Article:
There is also a good deal of discussion of all aspects of the effects, from the models to props to sets to sound effects to music.
Everything was touched on a little bit, although I would have liked a little more detail in some areas. I only had one problem with the book, but it's rather significant. I read the paperback version of what is essentially a big picture book. There are several picture sections, but they don't capture nearly enough of what is being discussed. There are many, many references in the book to drawings or images that aren't present in this edition.
That was really frustrating. Also, in keeping with the idea that "a picture is worth a thousand words," I think that's why the text was a little disappointing.
If you were looking at all the imagery from the hardback edition, the text would be merely supplemental, and it would be just fine. Here, it seemed a little lacking. Still, a good, interesting book. I'd probably give the hardback edition a full five stars. Sep 30, Bookworm rated it it was amazing Shelves: The Making of Star Wars by J. Library This is a massive coffee-table book but it is covering a big topic: There are so many pictures, excerpts from early scripts, quotes from many of the principal figures, both on and off screen talent.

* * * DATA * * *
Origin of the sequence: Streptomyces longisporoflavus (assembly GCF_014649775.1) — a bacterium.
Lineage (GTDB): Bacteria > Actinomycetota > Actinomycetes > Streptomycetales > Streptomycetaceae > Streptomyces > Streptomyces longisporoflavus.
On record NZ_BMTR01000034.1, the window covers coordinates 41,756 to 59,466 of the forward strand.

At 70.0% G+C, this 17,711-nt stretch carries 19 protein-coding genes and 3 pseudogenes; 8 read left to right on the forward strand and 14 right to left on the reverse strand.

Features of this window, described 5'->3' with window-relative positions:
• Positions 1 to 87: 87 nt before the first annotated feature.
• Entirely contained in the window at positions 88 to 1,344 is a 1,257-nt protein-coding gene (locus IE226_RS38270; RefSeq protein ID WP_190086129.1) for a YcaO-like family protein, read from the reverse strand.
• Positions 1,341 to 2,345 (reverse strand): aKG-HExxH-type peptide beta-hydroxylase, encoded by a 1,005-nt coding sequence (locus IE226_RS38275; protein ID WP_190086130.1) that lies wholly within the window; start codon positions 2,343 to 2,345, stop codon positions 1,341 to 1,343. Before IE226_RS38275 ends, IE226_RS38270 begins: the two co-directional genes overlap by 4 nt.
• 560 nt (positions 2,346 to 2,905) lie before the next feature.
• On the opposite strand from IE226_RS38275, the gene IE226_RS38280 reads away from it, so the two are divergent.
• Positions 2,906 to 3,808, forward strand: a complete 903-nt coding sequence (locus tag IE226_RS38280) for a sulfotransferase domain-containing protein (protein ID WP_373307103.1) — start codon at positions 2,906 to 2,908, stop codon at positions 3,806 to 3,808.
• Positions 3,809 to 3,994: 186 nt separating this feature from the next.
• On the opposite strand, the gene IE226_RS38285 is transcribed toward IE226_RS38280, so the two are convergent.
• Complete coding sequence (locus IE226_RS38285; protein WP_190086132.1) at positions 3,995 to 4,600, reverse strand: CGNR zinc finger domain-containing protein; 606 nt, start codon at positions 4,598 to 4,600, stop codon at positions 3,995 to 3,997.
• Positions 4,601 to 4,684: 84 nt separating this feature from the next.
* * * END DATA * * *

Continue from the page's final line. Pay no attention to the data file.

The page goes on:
The best part is that those quotes are culled from interviews from about , right as the instances happened and not as involved i The Making of Star Wars by J. The best part is that those quotes are culled from interviews from about , right as the instances happened and not as involved in the success and hype that followed. Nobody anticipated the runaway success Star Wars was! While I knew about some of the challenges faced during production, I didn't know the half. In general, the technology of the time was not able to cope with the demands of George Lucas for this film, which resulted in a lot of frustration and compromise.
Some of the parts were confusing to me as there are many people and technologies mentioned that were previously unfamiliar to me. However a careful reading helps to sort that out.
My favorite sections were about the actors and John Williams' score, as they were the parts I sort of knew already. It definitely made me want to go rewatch Star Wars and also listen to the soundtrack because it really is such great music. Looking forward to The Making of The Empire Strikes Back so I can find out how they created Yoda and came up with that spoiler-you know the one ; because as of the first film, that wasn't part of the plan.